The main difference between these different masks is the level of protection they offer. N95 masks, for example, filter out at least 95% of particles in the air when they have been approved by the National Institute for Occupational Safety and Health (NIOSH) and when they fit properly, according to the CDC. Similarly, legitimate KN95's do the same, but are produced internationally.

Good quality KF94 masks block 94% of particles and are often constructed in three parts, fitting below the chin and above the nose, Dr. Philip Tierno, a clinical professor in the Department of Pathology at the NYU Grossman School of Medicine, told T+L.

A well-fitting surgical mask blocks between 42% and 51% of particles, Tierno said, "which is considered pretty good." But certain factors, like a beard, may affect the fit.

And a cloth mask blocks between 3% and 43% of particles, depending on the quality of the material and the number of layers, he said.

So which mask should you choose?

Masks
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That can depend on your comfort, personal risk level, and the type of activity you are doing.

"Where are you going? How much COVID is circulating in the place you're traveling to? What is the hospitalization rate and what is the vaccination rate? What is the risk in the place you're going to?" Theodore said. "I would use [your best mask] in places where you know there are going to be a lot of people with unknown vaccination status."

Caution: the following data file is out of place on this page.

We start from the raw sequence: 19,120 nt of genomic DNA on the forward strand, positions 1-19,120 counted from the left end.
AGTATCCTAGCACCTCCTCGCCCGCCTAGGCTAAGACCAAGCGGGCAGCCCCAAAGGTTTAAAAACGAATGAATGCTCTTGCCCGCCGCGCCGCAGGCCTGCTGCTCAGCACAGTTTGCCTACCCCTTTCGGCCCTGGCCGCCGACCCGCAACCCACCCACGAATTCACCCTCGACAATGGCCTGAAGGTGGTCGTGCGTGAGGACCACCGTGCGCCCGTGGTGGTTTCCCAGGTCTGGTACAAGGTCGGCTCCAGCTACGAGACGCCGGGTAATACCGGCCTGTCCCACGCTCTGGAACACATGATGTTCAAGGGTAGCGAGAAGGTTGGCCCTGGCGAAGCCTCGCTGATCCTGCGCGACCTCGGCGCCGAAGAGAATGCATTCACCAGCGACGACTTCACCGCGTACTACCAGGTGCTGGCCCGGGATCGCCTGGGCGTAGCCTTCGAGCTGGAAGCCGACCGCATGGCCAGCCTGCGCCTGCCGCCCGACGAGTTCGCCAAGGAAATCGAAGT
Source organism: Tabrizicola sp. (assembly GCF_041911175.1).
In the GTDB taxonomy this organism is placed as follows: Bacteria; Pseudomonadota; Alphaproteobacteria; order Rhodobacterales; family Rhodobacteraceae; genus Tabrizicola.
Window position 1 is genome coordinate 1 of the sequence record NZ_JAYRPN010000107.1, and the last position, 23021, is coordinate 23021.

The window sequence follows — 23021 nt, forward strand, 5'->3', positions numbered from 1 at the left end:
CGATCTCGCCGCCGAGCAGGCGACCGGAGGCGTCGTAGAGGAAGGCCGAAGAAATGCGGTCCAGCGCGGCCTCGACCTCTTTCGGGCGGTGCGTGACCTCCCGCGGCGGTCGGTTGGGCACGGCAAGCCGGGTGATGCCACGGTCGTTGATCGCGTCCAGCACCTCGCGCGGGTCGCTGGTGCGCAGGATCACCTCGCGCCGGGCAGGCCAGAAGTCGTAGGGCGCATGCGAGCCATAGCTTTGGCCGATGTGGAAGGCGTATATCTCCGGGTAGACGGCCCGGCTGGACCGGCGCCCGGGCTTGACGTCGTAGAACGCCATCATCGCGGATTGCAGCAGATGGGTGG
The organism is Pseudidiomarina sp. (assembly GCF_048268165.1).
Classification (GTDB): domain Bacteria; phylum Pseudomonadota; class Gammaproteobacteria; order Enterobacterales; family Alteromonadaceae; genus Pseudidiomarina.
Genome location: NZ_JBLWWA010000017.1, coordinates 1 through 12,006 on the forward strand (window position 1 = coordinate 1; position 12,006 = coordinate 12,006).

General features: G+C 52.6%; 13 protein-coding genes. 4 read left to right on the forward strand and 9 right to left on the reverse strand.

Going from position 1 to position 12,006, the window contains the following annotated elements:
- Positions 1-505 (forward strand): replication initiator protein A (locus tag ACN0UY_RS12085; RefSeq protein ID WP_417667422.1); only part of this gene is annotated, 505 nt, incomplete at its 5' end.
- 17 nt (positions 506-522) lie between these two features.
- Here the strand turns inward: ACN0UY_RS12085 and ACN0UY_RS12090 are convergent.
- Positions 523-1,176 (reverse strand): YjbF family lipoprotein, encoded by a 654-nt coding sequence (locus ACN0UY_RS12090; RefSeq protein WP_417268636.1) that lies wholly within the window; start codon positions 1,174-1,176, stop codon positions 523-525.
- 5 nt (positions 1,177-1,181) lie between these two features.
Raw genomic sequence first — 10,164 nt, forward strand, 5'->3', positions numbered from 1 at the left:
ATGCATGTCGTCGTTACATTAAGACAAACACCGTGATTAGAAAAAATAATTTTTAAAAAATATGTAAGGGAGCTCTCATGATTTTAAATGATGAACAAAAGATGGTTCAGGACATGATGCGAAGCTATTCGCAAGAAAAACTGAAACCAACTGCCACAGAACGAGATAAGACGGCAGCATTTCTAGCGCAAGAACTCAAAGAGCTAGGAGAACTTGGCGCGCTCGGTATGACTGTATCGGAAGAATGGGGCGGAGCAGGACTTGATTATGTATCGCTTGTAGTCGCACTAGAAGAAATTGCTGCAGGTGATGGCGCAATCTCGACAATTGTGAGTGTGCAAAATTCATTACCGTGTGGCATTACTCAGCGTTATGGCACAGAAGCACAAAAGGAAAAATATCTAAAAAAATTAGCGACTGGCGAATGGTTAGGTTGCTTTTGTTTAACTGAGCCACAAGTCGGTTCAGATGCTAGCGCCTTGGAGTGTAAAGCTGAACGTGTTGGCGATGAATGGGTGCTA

An outdoor walk versus a crowded setting may call for different masks, Theodore reiterated, noting that she wouldn't wear a cloth mask in an airport or on an airplane.

How long can you wear a mask before replacing it?

The answer is pretty long, especially if you wear it intermittently, but you should think about rotating your masks. Tierno said masks can be worn over and over again, but he doesn't wear the same one every day.

"Since this coronavirus actually dies when exposed to air over time… the idea is to use different masks on a different day. I use a 3-day cycle," he said. "Don't forget, you're dealing with minuscule particles and now these particles are dead."

It's also important not to touch your face too much when you're wearing the mask so you don't contaminate your hands with the particles on the surface. And if the mask is obviously dirty or ripped in any way, it's time for a new one.